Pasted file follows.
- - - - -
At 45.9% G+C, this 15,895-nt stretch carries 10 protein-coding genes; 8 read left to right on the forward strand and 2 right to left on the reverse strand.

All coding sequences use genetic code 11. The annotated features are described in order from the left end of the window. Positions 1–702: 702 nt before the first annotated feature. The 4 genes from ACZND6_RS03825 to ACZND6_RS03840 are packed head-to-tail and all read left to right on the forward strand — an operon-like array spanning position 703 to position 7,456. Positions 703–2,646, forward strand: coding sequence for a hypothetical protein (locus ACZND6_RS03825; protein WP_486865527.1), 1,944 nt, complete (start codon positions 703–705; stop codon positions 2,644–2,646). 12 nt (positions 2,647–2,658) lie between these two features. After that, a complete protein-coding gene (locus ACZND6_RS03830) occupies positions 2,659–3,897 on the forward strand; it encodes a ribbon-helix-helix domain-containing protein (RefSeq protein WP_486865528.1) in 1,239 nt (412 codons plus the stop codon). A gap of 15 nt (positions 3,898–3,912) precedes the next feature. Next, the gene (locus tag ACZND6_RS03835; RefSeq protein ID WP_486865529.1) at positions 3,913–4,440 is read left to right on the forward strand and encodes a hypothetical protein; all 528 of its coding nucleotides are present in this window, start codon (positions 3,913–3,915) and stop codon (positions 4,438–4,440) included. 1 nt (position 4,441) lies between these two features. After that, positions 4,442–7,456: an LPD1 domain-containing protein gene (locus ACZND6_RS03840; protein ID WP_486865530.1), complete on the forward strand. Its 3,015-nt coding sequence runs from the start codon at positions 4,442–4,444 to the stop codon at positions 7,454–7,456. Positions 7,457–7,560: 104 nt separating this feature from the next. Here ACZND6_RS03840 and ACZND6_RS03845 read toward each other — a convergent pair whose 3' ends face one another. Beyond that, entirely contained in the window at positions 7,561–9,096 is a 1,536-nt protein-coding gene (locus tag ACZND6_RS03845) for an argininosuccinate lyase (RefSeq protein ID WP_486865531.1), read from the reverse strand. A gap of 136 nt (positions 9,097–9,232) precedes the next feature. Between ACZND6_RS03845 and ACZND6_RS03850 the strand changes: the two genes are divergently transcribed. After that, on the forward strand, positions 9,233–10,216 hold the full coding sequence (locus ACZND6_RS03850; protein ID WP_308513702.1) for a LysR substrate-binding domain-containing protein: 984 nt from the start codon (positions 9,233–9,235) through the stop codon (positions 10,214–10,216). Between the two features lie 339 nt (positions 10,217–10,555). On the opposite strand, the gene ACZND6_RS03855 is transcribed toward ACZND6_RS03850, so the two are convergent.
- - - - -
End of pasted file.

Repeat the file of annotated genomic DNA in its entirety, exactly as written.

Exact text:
At 45.9% G+C, this 15,895-nt stretch carries 10 protein-coding genes; 8 read left to right on the forward strand and 2 right to left on the reverse strand.

All coding sequences use genetic code 11. The annotated features are described in order from the left end of the window. Positions 1–702: 702 nt before the first annotated feature. The 4 genes from ACZND6_RS03825 to ACZND6_RS03840 are packed head-to-tail and all read left to right on the forward strand — an operon-like array spanning position 703 to position 7,456. Positions 703–2,646, forward strand: coding sequence for a hypothetical protein (locus ACZND6_RS03825; protein WP_486865527.1), 1,944 nt, complete (start codon positions 703–705; stop codon positions 2,644–2,646). 12 nt (positions 2,647–2,658) lie between these two features. After that, a complete protein-coding gene (locus ACZND6_RS03830) occupies positions 2,659–3,897 on the forward strand; it encodes a ribbon-helix-helix domain-containing protein (RefSeq protein WP_486865528.1) in 1,239 nt (412 codons plus the stop codon). A gap of 15 nt (positions 3,898–3,912) precedes the next feature. Next, the gene (locus tag ACZND6_RS03835; RefSeq protein ID WP_486865529.1) at positions 3,913–4,440 is read left to right on the forward strand and encodes a hypothetical protein; all 528 of its coding nucleotides are present in this window, start codon (positions 3,913–3,915) and stop codon (positions 4,438–4,440) included. 1 nt (position 4,441) lies between these two features. After that, positions 4,442–7,456: an LPD1 domain-containing protein gene (locus ACZND6_RS03840; protein ID WP_486865530.1), complete on the forward strand. Its 3,015-nt coding sequence runs from the start codon at positions 4,442–4,444 to the stop codon at positions 7,454–7,456. Positions 7,457–7,560: 104 nt separating this feature from the next. Here ACZND6_RS03840 and ACZND6_RS03845 read toward each other — a convergent pair whose 3' ends face one another. Beyond that, entirely contained in the window at positions 7,561–9,096 is a 1,536-nt protein-coding gene (locus tag ACZND6_RS03845) for an argininosuccinate lyase (RefSeq protein ID WP_486865531.1), read from the reverse strand. A gap of 136 nt (positions 9,097–9,232) precedes the next feature. Between ACZND6_RS03845 and ACZND6_RS03850 the strand changes: the two genes are divergently transcribed. After that, on the forward strand, positions 9,233–10,216 hold the full coding sequence (locus ACZND6_RS03850; protein ID WP_308513702.1) for a LysR substrate-binding domain-containing protein: 984 nt from the start codon (positions 9,233–9,235) through the stop codon (positions 10,214–10,216). Between the two features lie 339 nt (positions 10,217–10,555). On the opposite strand, the gene ACZND6_RS03855 is transcribed toward ACZND6_RS03850, so the two are convergent.